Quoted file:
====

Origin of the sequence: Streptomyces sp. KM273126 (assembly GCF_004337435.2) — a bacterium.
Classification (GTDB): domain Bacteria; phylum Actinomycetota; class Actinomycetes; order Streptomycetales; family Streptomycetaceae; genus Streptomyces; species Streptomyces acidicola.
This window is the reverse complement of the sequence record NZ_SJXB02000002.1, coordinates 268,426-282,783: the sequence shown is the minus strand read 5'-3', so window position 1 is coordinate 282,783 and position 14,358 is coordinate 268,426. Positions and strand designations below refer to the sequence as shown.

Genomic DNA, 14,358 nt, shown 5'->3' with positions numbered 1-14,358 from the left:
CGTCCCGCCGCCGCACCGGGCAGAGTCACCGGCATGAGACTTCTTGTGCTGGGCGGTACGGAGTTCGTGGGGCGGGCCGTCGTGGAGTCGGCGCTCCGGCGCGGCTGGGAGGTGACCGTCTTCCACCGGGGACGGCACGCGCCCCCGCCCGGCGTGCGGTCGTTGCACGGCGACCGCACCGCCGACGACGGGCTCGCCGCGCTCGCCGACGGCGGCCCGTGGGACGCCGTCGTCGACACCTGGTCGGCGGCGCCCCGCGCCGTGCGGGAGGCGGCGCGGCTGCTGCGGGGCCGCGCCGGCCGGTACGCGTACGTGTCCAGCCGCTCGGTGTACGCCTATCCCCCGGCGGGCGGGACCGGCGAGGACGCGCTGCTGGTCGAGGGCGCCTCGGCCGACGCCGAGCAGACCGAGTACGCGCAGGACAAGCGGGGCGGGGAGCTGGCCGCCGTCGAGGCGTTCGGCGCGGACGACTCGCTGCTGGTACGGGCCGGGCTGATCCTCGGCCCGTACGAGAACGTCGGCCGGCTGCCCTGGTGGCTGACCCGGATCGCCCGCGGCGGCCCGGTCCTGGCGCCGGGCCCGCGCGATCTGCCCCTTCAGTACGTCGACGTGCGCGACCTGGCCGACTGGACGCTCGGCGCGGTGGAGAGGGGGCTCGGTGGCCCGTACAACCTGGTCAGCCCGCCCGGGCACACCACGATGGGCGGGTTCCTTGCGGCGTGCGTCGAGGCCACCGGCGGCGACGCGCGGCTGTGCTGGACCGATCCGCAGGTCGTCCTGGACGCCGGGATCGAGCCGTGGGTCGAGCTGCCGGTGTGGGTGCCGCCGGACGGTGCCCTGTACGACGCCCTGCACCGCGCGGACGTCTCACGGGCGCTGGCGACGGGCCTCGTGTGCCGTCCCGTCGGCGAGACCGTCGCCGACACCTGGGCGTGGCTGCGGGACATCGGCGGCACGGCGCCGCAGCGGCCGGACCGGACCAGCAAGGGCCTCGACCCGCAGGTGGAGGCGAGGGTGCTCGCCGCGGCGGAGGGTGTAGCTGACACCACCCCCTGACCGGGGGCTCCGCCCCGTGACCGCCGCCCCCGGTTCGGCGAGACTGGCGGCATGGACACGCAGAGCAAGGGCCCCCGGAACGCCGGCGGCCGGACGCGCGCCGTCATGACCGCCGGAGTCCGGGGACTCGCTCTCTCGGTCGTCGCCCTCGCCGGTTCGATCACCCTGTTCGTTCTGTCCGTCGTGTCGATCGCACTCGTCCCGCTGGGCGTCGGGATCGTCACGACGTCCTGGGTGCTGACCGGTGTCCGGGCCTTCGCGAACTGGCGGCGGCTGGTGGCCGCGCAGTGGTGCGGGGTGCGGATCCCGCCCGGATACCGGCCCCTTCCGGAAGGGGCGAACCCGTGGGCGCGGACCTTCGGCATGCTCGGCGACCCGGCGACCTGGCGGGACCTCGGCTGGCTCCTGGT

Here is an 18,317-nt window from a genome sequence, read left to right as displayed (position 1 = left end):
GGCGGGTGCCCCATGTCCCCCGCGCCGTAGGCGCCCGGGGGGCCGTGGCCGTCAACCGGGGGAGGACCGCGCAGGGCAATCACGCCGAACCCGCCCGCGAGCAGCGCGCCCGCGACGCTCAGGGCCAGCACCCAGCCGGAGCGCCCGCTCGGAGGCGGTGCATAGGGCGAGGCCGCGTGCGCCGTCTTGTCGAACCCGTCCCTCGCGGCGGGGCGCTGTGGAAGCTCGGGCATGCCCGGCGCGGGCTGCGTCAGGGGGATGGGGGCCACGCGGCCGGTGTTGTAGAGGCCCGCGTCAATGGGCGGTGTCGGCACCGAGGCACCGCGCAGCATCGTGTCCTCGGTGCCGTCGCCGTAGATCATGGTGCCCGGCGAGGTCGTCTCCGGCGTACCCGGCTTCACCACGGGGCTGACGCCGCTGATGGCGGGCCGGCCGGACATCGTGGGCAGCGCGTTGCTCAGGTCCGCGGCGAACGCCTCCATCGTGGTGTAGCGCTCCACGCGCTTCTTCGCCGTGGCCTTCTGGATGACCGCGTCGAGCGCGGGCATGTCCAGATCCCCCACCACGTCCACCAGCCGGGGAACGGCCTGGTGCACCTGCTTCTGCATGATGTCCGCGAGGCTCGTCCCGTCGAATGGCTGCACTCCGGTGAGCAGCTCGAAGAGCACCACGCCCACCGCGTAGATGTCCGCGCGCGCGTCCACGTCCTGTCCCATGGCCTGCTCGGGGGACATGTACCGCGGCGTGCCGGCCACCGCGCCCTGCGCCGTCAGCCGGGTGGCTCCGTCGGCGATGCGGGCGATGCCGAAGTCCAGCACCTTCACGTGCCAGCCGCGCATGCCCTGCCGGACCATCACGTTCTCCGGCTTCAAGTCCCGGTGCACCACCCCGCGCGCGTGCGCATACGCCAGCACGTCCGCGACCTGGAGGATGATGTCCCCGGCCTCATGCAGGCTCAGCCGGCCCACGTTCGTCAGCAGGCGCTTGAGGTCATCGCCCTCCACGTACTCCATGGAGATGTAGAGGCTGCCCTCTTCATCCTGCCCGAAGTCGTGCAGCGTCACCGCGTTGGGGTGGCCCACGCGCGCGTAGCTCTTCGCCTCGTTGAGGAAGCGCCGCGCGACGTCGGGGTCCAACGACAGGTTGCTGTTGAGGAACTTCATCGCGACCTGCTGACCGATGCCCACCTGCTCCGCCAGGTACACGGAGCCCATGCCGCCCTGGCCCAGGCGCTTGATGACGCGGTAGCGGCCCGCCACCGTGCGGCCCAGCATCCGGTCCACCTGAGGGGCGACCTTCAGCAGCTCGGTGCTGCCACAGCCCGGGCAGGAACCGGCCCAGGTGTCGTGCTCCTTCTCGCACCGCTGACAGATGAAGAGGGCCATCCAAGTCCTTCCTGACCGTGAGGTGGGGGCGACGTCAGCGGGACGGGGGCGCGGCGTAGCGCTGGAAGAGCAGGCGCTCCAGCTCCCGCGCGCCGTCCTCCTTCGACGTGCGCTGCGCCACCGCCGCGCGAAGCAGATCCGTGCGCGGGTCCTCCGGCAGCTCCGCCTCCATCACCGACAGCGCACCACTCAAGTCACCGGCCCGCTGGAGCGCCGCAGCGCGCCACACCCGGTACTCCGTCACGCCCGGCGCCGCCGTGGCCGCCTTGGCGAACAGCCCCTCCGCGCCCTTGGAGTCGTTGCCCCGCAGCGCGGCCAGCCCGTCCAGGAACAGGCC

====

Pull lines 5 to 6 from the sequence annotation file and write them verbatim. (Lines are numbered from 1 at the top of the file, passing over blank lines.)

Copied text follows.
CGTCCCGCCGCCGCACCGGGCAGAGTCACCGGCATGAGACTTCTTGTGCTGGGCGGTACGGAGTTCGTGGGGCGGGCCGTCGTGGAGTCGGCGCTCCGGCGCGGCTGGGAGGTGACCGTCTTCCACCGGGGACGGCACGCGCCCCCGCCCGGCGTGCGGTCGTTGCACGGCGACCGCACCGCCGACGACGGGCTCGCCGCGCTCGCCGACGGCGGCCCGTGGGACGCCGTCGTCGACACCTGGTCGGCGGCGCCCCGCGCCGTGCGGGAGGCGGCGCGGCTGCTGCGGGGCCGCGCCGGCCGGTACGCGTACGTGTCCAGCCGCTCGGTGTACGCCTATCCCCCGGCGGGCGGGACCGGCGAGGACGCGCTGCTGGTCGAGGGCGCCTCGGCCGACGCCGAGCAGACCGAGTACGCGCAGGACAAGCGGGGCGGGGAGCTGGCCGCCGTCGAGGCGTTCGGCGCGGACGACTCGCTGCTGGTACGGGCCGGGCTGATCCTCGGCCCGTACGAGAACGTCGGCCGGCTGCCCTGGTGGCTGACCCGGATCGCCCGCGGCGGCCCGGTCCTGGCGCCGGGCCCGCGCGATCTGCCCCTTCAGTACGTCGACGTGCGCGACCTGGCCGACTGGACGCTCGGCGCGGTGGAGAGGGGGCTCGGTGGCCCGTACAACCTGGTCAGCCCGCCCGGGCACACCACGATGGGCGGGTTCCTTGCGGCGTGCGTCGAGGCCACCGGCGGCGACGCGCGGCTGTGCTGGACCGATCCGCAGGTCGTCCTGGACGCCGGGATCGAGCCGTGGGTCGAGCTGCCGGTGTGGGTGCCGCCGGACGGTGCCCTGTACGACGCCCTGCACCGCGCGGACGTCTCACGGGCGCTGGCGACGGGCCTCGTGTGCCGTCCCGTCGGCGAGACCGTCGCCGACACCTGGGCGTGGCTGCGGGACATCGGCGGCACGGCGCCGCAGCGGCCGGACCGGACCAGCAAGGGCCTCGACCCGCAGGTGGAGGCGAGGGTGCTCGCCGCGGCGGAGGGTGTAGCTGACACCACCCCCTGACCGGGGGCTCCGCCCCGTGACCGCCGCCCCCGGTTCGGCGAGACTGGCGGCATGGACACGCAGAGCAAGGGCCCCCGGAACGCCGGCGGCCGGACGCGCGCCGTCATGACCGCCGGAGTCCGGGGACTCGCTCTCTCGGTCGTCGCCCTCGCCGGTTCGATCACCCTGTTCGTTCTGTCCGTCGTGTCGATCGCACTCGTCCCGCTGGGCGTCGGGATCGTCACGACGTCCTGGGTGCTGACCGGTGTCCGGGCCTTCGCGAACTGGCGGCGGCTGGTGGCCGCGCAGTGGTGCGGGGTGCGGATCCCGCCCGGATACCGGCCCCTTCCGGAAGGGGCGAACCCGTGGGCGCGGACCTTCGGCATGCTCGGCGACCCGGCGACCTGGCGGGACCTCGGCTGGCTCCTGGT

Here is an 18,317-nt window from a genome sequence, read left to right as displayed (position 1 = left end):